As an experienced online coin buyer, I understand how numismatic photography can be unintentionally or, on occasion, intentionally misleading. It is my responsibility, however, to know the condition, grading, and tricks of light.
I consider myself an expert grader, as my previous articles might attest. Here is one of my first columns in Coin Update, a 2009 post about grading skills.
If at a coin shop or show, or in person at an auction, I can tell upon seeing a raw coin whether it will grade at PCGS or NGC and, if so, how high, within a point or so on the 70-point Sheldon Scale.
But despite my prowess, I know that what I see online on eBay, Proxibid, HiBid, and other venues, might not be what I get if I win a coin.
Thus, if you don’t know how to grade or are inexperienced in numismatic skills, bid on coins holdered by PCGS, NGC, ANACS, or ICG. Avoid the lower-tiered slabs or just consider the coins within as raw.
In a 2012 Coin Update post, frustrated by inferior internet photos of coins, I graded image samples from A to F and shared these basics, which still hold today:
- Never purchase coins from an online seller who only photographs one side of a coin. The obverse might be deep-mirror Prooflike, or DMPL, and the reverse dull and tooled.
- Always ask a seller or auctioneer about any flaws you suspect omitted from the official description, such as whether a coin was once part of jewelry or whether a scratch is on the coin or the holder.
- Always read reviews of the seller or auctioneer to see what other buyers have experienced.
- Think twice before patronizing a seller or auctioneer who hypes descriptions of coins or inflates their values, such as quoting Red Book values on self-slabbed coins.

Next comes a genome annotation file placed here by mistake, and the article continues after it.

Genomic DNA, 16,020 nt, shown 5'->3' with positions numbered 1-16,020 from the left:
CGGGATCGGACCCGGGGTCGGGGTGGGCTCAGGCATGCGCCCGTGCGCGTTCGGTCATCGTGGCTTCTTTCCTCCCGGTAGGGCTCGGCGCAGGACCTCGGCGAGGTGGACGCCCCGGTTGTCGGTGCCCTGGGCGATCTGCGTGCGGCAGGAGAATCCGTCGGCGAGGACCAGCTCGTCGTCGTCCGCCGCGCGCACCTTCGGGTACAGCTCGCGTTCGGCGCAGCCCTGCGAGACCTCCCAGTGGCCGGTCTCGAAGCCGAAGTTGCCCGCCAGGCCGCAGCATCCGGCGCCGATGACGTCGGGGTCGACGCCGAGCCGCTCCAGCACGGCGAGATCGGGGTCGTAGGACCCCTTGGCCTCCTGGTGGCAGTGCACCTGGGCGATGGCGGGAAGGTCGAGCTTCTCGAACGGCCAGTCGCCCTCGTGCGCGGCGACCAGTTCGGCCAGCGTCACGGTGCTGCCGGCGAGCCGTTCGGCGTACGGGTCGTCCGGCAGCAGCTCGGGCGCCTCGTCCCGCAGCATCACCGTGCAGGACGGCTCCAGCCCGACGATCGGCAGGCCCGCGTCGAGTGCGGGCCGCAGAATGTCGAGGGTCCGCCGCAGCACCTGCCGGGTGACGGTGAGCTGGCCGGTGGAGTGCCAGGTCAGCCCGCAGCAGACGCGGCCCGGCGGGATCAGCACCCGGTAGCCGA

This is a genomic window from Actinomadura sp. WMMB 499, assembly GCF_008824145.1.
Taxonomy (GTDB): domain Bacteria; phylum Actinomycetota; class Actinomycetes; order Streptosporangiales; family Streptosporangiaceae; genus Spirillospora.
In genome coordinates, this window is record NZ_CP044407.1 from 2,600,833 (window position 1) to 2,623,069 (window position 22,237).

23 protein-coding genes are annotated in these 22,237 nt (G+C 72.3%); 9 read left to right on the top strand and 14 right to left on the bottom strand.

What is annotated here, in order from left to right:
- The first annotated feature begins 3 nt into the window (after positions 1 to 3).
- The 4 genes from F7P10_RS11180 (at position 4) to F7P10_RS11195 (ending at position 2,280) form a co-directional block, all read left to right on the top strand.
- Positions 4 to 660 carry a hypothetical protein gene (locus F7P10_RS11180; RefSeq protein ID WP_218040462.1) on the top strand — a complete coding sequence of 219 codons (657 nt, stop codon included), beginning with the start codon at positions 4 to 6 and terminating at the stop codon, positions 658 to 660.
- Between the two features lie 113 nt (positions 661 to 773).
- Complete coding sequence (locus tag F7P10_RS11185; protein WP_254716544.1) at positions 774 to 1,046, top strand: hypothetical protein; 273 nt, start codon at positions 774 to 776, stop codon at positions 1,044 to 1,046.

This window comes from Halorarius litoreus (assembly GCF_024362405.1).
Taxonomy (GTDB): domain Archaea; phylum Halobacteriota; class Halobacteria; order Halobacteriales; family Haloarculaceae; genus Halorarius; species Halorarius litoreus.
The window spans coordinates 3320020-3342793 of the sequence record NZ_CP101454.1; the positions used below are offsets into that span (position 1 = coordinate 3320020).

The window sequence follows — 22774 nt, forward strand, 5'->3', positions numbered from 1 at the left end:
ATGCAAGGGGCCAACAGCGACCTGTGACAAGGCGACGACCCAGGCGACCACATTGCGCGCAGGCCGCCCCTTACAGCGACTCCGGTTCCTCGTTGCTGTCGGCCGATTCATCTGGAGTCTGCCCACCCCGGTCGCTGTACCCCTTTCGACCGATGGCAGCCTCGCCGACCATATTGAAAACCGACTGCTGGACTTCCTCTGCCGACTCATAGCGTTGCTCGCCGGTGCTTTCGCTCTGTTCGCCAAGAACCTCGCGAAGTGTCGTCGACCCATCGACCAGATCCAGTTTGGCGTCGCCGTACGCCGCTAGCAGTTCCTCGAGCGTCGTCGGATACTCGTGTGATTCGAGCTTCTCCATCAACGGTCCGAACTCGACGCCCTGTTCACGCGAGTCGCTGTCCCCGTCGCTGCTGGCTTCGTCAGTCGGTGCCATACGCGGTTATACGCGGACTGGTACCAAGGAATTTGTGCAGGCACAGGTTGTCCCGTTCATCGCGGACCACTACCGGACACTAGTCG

The problem now is not inferior photos, as the quality of numismatic photography has evolved with Adobe Photoshop and other software. The issue now is an image that elevates the condition of a coin by obscuring flaws or inflating luster and eye appeal.
If I suspect that a photo has been enhanced, usually by manipulating exposure or lighting, I do not bid, especially on eBay, unless the seller allows returns. Here are two recent experiences.
I purchased several coins from a seller with an outstanding 100% positive rating. As I viewed each coin, I took advantage of eBay’s magnifier by holding the computer cursor over the entire surface of a coin. I could see some flaws that were obscured by lighting but decided to go with the seller’s descriptions, at least in part.
Several of his coins were outstanding, and I kept those. But I did return a few, including this 1903 Morgan dollar:
When I received the coin, I was disappointed, not with the cartwheel (although luster wasn’t as good as depicted here), but with the flaws that the lighting had hidden:
My own camera has a faint yellow tint, so dismiss that. But look at the severe marks by the nose and cheek. Unacceptable.
Another coin depicted an outstanding 1891 toned quarter dollar, and the rainbow was accurately captured.
I defy you to find the flaw by Lady Liberty’s shoe on the lower-right field of the coin.
Here’s what I found when I received the coin:
As the top photo shows, there was a pin scratch that would prevent this coin from earning a PCGS grade. Instead, it was getting a details scratch label. Unacceptable.
Keep in mind that I did keep several coins from this seller, a top-notch professional. I probably will buy coins again from him. He graciously accepted the returns and provided a mailing label. That’s ever so important these days. I avoid sellers who do not accept returns, and I only return coins when flaws are obscured somehow by digital photography.
Lighting also plays a key role in questionable online photos. Here’s one from another seller who describes the coin as “ultra cameo! huge DCAM!” And it certainly seems so:
The coin I received had a slight cameo and didn’t look at all as in the above photo. However, because I won the coin close to silver melt, I decided to keep it. Here’s a snapshot:
To show how lighting can recreate cameo, watch this video concerning the above coin and be especially careful on what you bid on and why. You might not get what you paid for:
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